When the ends justify the means government ethics is an anachronism. Classic abuses like corruption in office are difficult to ignore and are usually punished sooner or later. Sneaky bad behaviors like spreading propaganda and disinformation are subtle and do more damage because they are harder to spot and can influence millions.
Capitol Hill still hasn’t rid Washington of insider trading. Like term limits, that’s going to be a very difficult ethics rule to get everyone to agree to but at least it’s a conflict we know about.
Government ethics: the worst problems hide
The worst types of unethical behavior are the ones we don’t see coming. They undermine what America stands for and what we believe in. Examples are political rhetoric that distorts the truth, pandering to big money donors, and selecting special interests for legislative favoritism. All of these things point to how government ethics falls by the wayside when opportunity knocks.
The ethics of winning and losing
The rise and fall of Hillary Rodham Clinton and lingering anger among her supporters speaks volumes about America's ability to look the other way when confronted with ethical lapses.
With Donald Trump in charge ethics is about foreign interference in our government. Robert Mueller took the first head with the Manafort indictment. Now we’re warned that Michael Flynn could be another thorn in the administration’s foot in a scandal that likely won’t go away and may never be resolved.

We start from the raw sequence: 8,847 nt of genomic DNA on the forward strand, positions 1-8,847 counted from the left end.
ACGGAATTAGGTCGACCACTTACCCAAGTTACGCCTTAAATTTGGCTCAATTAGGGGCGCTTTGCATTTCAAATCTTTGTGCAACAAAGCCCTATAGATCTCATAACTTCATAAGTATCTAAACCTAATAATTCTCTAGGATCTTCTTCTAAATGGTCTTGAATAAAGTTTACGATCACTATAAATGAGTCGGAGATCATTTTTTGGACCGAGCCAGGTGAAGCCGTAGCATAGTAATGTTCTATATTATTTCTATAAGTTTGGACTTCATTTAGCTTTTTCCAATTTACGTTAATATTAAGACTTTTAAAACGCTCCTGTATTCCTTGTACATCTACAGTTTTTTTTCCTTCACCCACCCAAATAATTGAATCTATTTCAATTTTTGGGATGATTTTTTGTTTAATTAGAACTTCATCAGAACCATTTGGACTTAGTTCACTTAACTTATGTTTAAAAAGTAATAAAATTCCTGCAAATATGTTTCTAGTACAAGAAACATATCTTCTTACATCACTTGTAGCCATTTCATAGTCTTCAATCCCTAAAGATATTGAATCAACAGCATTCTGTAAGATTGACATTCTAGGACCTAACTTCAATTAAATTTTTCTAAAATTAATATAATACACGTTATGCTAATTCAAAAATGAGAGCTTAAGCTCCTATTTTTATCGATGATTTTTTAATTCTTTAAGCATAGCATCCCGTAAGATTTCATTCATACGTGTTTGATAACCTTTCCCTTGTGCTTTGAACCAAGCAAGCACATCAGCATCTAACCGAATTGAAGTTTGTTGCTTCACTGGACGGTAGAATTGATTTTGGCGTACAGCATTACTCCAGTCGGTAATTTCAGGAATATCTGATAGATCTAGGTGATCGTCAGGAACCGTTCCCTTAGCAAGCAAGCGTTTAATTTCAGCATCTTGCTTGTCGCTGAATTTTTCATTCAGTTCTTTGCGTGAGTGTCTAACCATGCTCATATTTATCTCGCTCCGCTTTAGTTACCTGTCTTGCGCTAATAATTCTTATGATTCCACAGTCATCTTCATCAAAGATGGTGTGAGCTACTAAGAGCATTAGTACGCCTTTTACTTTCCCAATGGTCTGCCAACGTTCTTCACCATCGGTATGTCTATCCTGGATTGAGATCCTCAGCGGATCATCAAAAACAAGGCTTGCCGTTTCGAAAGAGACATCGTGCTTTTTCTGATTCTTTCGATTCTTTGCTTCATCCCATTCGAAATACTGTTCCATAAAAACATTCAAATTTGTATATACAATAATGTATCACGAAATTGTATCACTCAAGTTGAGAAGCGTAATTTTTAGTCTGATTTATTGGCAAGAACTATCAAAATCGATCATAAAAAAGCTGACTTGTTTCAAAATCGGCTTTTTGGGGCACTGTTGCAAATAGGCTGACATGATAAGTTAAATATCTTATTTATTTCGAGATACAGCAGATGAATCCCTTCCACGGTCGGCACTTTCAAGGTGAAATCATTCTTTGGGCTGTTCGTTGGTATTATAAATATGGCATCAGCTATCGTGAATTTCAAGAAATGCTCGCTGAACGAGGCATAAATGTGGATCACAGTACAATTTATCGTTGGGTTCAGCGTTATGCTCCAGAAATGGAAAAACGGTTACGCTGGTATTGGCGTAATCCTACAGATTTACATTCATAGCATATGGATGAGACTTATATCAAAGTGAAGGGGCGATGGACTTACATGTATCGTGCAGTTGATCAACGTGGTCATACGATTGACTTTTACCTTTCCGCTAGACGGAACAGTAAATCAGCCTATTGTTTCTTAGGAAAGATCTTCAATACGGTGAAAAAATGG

On Capitol Hill government ethics has turned to harassment and sexual misconduct. America wanted bipartisanship, now a scandal that’s causing problems for both parties is giving us what we asked for.
What is the Government Ethics category about?
The government ethics category is about what happens when political opportunity takes precedence over doing the right thing. From fake politics to outright thievery, as long as there is money and power to be had ethics will be an inconvenience best ignored.
House Republicans introduced H.R. 4760 the day before the s*** storm erupted over Trump’s White House immigration meeting. The Securing America’s Future Act of 2018 offers three more years1 of deferred action without extending any protection to criminals and gang members.
Can bribery be ethical if you do it for the right reasons? The Chicago Sun Times ran a story recently about gift cards that were purchased for Chicago Public School students and misappropriated by school system employees. The story is hardly a surprise.
Are we witnessing the start of a new era in politics where holding politicians accountable for the harm they do is what we expect instead of just an aberration? We’ve seen positive signs this week, ironically the same week that ex-Florida Congresswoman Corrine Brown found out that she’s going to be spending some time in the slammer for fraud.
I choked on my lunch when I heard Nancy Pelosi’s remark about a climate of dignity and respect in Congress.1 Maybe she is moonlighting at some other congress we don’t know about. She can’t mean the one on Capitol Hill.